Did you know?
- Horseshoe crabs are among the world's oldest creatures (300 million years old!)
- Horseshoe crabs are most closely related to spiders and scorpions
- Horseshoe crabs eat clams and worms
- Female horseshoe crabs come out of the water to lay their eggs on the beach. You may come across nesting females, often with male crabs clinging onto their backs, in the late spring. The Fish and Wildlife Research Institute in Florida is studying horseshoe crab populations and asks you to report sightings of mating and nesting activity at their website.
- Horseshoe crabs have been used to study human biology, especially the ways that our eyes work. Compounds from the horseshoe crab's shell are used to make surgical sutures. Chemicals from the crab's blood are used in many drugs.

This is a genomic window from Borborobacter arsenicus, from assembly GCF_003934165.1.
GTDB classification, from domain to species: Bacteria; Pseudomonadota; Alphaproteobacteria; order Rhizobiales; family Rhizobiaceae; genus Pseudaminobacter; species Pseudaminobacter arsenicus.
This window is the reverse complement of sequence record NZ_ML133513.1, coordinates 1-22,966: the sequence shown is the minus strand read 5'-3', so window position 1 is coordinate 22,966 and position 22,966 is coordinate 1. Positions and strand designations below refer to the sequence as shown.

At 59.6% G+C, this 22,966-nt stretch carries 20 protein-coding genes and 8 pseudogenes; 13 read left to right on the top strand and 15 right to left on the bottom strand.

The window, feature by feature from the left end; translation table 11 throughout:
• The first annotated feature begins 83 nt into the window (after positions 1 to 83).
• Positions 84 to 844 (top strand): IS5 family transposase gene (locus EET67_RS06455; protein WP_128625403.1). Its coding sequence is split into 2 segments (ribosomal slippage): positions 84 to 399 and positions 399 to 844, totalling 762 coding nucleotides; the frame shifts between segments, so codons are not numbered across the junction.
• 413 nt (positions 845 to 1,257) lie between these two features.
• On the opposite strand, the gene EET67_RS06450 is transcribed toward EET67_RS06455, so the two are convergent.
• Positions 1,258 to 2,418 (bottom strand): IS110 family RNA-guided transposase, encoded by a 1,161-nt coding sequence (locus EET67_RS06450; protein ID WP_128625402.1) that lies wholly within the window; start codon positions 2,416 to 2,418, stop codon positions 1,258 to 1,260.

- The horseshoe crab's tail isn't a weapon--it is used to help the crab flip itself over if it is rolled onto its back.
Delaware Sea Grant has produced a horseshoe crab model which can be ordered from their website. The model includes facts about the horseshoe crab as well as a crossword puzzle. It is recommended for students in grades 5-8.
The University of Florida has a downloadable brochure about horseshoe crabs. You can access it here. Note that this should be printed on legal size (8½" x 14") paper.